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Repair of congenital tracheal stenosis.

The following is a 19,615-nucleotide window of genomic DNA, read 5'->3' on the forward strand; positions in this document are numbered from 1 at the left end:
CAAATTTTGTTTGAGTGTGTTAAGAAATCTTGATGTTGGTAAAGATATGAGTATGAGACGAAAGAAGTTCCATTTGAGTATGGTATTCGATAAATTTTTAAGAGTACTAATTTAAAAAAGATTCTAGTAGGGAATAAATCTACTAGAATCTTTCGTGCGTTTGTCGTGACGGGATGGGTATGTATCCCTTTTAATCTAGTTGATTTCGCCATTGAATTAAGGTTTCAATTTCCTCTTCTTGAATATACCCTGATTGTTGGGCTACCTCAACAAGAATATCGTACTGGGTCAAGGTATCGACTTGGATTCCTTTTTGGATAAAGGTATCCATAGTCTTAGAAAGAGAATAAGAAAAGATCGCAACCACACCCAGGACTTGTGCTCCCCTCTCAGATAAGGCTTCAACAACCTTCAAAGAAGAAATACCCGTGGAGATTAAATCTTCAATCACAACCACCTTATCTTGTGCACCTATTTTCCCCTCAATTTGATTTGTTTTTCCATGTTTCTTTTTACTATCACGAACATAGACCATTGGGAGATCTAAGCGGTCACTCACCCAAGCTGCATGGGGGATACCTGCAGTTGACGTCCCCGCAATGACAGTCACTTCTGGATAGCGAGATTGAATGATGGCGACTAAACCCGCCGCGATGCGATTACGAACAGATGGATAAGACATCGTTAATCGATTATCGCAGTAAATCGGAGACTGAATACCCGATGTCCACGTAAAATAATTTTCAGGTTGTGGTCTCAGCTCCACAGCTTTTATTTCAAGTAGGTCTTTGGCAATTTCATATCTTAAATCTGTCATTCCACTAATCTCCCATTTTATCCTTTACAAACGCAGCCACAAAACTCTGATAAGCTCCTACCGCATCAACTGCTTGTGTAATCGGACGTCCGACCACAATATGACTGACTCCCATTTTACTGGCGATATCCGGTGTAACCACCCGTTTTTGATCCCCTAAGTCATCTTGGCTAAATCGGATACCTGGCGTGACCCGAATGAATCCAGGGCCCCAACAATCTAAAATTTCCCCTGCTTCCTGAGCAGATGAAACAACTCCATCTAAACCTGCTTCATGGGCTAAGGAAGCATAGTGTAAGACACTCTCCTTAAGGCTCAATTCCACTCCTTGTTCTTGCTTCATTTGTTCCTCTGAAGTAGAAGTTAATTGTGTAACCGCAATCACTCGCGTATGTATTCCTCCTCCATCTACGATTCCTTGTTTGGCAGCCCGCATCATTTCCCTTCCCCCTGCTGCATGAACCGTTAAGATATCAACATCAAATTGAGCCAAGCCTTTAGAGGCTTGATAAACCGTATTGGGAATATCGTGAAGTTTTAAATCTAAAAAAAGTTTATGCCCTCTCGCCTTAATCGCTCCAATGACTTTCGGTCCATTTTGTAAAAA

We have used six different techniques in 61 operations performed at Children's Memorial Hospital (Chicago, IL) between 1982 and 2001 on 54 infants with complete tracheal rings and primary or recurrent tracheal stenosis. Short-term and long-term outcomes are reviewed for all techniques including pericardial tracheoplasty, tracheal autograft, tracheal resection, cartilage tracheoplasty, slide tracheoplasty, and aortic homograft patch tracheoplasty. Patients' ages ranged from 7 days to 72 months; mean age at operation was 6 months. There were 33 boys and 21 girls. Associated pulmonary artery sling was present in 19 of 54 patients (35%). Significant associated intracardiac anomaly was present in 13 of 54 patients (24%). The number of complete tracheal rings involved ranged from two to 18 rings (mean, 14+/-5). All procedures were performed with the use of cardiopulmonary bypass. Simultaneous repair of pulmonary artery sling and cardiac abnormalities was undertaken. There were three early deaths, two after pericardial tracheoplasty and one after tracheal autograft. There were eight late deaths, five after pericardial tracheoplasty, one after tracheal autograft, one after slide tracheoplasty, and one after tracheal resection. Median length of hospital stay was 60 days for pericardial tracheoplasty, 28 days for tracheal autograft, 14 days for tracheal resection, and 18 days for the slide tracheoplasty. Follow-up is complete in all patients. Tracheal autograft is currently our procedure of choice for patients with long-segment tracheal stenosis because of its use of all-autologous material, technical ease of performance, already-present epithelial lining of the autograft, intrinsic maintenance of the cartilage contour, potential for growth, and ready availability. We limit the use of tracheal resections to patients with eight or less rings of tracheal stenosis.

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